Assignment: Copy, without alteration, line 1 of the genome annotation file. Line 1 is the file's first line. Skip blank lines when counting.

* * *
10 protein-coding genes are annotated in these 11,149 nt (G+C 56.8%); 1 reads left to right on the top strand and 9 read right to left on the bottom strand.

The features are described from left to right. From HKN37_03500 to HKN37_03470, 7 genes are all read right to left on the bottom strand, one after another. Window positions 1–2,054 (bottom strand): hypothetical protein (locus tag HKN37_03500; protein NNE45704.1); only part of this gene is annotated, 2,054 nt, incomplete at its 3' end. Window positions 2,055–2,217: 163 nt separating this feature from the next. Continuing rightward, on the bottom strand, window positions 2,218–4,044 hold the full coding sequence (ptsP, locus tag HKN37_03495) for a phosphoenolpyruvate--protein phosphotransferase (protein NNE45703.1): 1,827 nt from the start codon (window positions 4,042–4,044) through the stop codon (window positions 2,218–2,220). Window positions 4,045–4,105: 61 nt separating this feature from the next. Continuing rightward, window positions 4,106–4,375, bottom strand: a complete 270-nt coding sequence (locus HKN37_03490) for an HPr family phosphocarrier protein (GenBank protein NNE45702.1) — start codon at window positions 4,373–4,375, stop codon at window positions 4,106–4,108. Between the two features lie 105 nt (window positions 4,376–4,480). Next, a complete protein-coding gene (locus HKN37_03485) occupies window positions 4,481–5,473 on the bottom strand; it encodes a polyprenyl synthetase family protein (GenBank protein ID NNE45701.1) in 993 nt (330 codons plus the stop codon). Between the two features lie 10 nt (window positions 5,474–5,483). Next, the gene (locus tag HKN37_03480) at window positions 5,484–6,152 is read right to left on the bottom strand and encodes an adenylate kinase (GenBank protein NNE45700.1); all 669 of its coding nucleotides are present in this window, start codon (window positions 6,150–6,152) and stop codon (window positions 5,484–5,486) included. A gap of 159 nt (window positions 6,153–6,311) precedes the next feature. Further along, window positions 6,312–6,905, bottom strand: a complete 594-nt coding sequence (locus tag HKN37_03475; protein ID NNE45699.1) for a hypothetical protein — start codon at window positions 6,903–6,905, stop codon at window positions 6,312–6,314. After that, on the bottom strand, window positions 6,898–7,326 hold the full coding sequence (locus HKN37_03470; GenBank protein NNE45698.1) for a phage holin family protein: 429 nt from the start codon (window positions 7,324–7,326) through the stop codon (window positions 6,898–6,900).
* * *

10 protein-coding genes are annotated in these 11,149 nt (G+C 56.8%); 1 reads left to right on the top strand and 9 read right to left on the bottom strand.